Little help has come the way of Emmanuel as regards his twin children. Out of pity, Honourable Segun Obasekola, a Councillorship aspirant in Igboroko Nla Street, Owo and landlord of No 44, Igboroko Nla Street, gave him the room he is occupying for free. He said: “When they approached me for a room and I discovered they had no money, I have no choice but to allow them use the room free-of-charge. I did not know anyone of them, but as a community leader and a man with milk of kindness, I think this is one way I can render help. Here a Good Samaritan, Mrs. Femisola Akilamilo is taking care of the twins. Mrs. Akinlamilo, a prophetess who is also called Mother of Children (Iya Ewe) in her Cherubim and Seraphim Church.”
Speaking, the twins’ guardian Madam Akinlamilo said she was called by a church member to come and assist the motherless children who had just been delivered. She said: “My cell phone just rang last December 23 (2015), and a friend broke the news that a mother of twins had just died and there was nobody to take care of them. She added that since I am a mother of kids in the church, I should try and assist in taking care of the babies. He also said I would be given stipends. So I obliged. I am a widow, I have four children and my last child is 11 years old. Since I am not under any man’s roof, I gladly accepted the role of a guardian, as God sent me.”
Asked if she breast-feeds the babies, the woman declared in a touching voice, “There is no milk in my breasts anymore, but the nurses and doctors have recommended their food (SMA). They consume a tin of the baby food within three days, but their father is a poor farmer; so when I ran out of their food, I went to Alhaji Jamiu Ekungba, a gubernatorial aspirant in Ondo State and narrated the story to him in order to solicit his to assistance. I also met one Mr. Jide Tububo, who advised me to go to the press and do the necessary legal papers, for I was ignorant of all such stuff. As I speak, we have no food to give them today, because they have exhausted what we had in stock.”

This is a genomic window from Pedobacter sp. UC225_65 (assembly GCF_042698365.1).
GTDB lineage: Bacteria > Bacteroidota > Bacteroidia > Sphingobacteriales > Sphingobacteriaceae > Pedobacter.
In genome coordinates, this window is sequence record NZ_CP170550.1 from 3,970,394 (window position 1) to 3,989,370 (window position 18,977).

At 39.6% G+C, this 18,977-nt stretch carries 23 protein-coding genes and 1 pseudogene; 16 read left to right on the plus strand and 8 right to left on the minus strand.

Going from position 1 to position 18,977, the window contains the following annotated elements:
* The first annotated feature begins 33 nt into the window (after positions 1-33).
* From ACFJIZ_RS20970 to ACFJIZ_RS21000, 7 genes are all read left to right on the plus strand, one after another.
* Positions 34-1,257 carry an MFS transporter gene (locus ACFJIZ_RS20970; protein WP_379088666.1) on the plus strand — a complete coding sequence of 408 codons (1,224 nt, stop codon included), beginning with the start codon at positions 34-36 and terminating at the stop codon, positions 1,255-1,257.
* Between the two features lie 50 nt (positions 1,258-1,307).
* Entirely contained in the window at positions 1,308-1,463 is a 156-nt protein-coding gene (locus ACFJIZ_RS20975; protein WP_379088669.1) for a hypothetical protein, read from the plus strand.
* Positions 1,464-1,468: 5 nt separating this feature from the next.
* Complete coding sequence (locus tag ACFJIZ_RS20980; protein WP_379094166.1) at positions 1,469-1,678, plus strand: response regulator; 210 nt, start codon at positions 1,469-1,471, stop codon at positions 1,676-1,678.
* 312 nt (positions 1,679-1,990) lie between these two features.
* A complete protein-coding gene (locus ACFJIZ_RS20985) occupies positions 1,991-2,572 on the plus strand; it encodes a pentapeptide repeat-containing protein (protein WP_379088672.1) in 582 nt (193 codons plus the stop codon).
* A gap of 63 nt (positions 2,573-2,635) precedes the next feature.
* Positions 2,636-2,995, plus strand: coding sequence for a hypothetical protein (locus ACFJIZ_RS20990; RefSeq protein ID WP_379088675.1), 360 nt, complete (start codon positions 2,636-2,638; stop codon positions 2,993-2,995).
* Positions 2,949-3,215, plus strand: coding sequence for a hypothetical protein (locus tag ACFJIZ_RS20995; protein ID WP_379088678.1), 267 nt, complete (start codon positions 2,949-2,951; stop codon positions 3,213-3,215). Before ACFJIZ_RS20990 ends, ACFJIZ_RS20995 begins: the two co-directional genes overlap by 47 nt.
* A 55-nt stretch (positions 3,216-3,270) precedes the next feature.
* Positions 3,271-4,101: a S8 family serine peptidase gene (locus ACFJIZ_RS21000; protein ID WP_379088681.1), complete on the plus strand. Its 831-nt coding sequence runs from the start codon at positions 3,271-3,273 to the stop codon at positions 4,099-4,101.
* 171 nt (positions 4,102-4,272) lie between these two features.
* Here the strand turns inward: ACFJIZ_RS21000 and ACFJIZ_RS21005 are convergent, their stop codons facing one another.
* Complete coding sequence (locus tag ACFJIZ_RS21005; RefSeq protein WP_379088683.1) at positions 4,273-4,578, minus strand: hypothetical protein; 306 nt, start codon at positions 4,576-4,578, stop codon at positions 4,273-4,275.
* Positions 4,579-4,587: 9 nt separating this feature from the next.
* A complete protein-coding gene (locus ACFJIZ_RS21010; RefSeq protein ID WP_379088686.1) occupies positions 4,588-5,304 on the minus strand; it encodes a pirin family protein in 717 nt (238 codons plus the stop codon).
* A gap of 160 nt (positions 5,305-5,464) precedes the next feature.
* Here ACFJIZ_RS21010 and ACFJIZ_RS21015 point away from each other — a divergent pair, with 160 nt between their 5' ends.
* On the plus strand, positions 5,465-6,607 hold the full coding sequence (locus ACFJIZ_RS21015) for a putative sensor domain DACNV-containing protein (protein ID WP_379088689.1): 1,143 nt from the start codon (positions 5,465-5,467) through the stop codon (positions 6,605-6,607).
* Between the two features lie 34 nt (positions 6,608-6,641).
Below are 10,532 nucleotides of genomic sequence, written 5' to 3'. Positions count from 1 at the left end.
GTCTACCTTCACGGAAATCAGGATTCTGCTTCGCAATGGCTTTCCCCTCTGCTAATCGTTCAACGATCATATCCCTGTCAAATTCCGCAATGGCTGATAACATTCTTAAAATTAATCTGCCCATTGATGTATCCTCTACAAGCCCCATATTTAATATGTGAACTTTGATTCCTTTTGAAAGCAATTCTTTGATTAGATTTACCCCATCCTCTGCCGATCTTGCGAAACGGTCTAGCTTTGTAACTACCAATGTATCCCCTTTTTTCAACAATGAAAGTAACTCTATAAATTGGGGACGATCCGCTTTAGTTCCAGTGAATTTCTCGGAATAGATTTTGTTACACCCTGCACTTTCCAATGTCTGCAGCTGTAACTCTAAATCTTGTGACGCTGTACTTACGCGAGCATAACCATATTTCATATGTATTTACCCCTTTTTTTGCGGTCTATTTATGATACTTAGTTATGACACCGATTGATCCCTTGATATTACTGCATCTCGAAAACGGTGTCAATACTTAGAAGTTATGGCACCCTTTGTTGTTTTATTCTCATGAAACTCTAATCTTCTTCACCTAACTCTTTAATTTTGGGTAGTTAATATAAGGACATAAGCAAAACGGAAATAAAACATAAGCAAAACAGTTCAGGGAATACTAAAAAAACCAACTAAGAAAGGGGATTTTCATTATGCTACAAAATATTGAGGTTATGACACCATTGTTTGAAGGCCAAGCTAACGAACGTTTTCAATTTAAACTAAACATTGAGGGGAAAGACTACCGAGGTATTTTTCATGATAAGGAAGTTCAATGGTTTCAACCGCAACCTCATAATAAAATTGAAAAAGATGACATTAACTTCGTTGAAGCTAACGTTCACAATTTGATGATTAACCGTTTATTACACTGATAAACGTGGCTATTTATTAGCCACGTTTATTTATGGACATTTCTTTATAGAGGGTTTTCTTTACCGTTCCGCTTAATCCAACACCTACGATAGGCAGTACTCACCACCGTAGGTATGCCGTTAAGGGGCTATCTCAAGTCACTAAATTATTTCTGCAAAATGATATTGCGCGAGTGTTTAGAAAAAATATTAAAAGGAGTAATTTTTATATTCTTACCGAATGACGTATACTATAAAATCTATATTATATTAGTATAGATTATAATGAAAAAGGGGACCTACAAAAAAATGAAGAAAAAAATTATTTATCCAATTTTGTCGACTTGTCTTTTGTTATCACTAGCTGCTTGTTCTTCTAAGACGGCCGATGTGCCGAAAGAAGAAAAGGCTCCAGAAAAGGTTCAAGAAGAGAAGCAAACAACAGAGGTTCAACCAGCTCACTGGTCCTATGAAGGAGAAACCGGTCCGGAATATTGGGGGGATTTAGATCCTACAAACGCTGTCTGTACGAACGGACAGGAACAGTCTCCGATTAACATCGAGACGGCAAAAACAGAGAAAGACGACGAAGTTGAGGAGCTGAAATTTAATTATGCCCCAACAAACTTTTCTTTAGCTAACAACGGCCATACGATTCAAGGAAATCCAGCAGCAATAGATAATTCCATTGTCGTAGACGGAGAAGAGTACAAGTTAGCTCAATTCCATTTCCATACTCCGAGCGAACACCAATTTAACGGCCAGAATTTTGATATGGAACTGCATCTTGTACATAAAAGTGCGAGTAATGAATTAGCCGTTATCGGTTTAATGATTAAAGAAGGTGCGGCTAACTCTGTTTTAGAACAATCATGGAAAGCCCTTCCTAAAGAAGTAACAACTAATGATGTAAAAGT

Asked whether she had intimated the welfare office or the police that she is in custody of the babies, Mrs. Akinlamilo became a bit jittery and said, “I am ignorant of that. I am just acting as a Good Samaritan; I don’t know that I should report to the Welfare Office or the police. Please can you enlighten me more to avoid any problems,” she pleaded. Mrs. Akinlamilo said she is appealing to the state government and NGOs to come to the twins’ aide.
The tragedy of the story is that Emmanuel has not buried his wife since December. He has no money to fulfill the rites and cannot step his foot in his wife’s village unless he fulfill all the rites. The corpse of the wife has been deposited at the mortuary as there is no money to help his cause. He is alone in this wicked world, gagged on the throat by custom and tradition.
He said: “The family of my late wife have asked me to come and do marriage ceremonies. Where would I get the money from? I am confused. They should pity my condition and understand that I’m still taking care of her four children. Three of them are in secondary school, not to talk of the twins,” he said.
So while Margaret’s corpse lies in the mortuary, Emmanuel is confused and disturbed, as he is facing three hurdles: “I have no money to pay for the mortuary; I also have no money to feed the children; and my in-laws are demanding for the death certificate of their daughter, which they say I must bring along whenever I am coming. They also say it is compulsory for me to come over and do a compulsory marriage with her before she could be buried. They say some rituals must be performed and 350,000 naira must be paid to her family as part of her bride-price, before talking about the burial at all. Where do I get the money from? Am I not in trouble now?”
As his wife’s corpse lie there in the mortuary month after month, Emmanuel continues to suffer and mourn over life’s deadly blows he has received. He has no one to help him!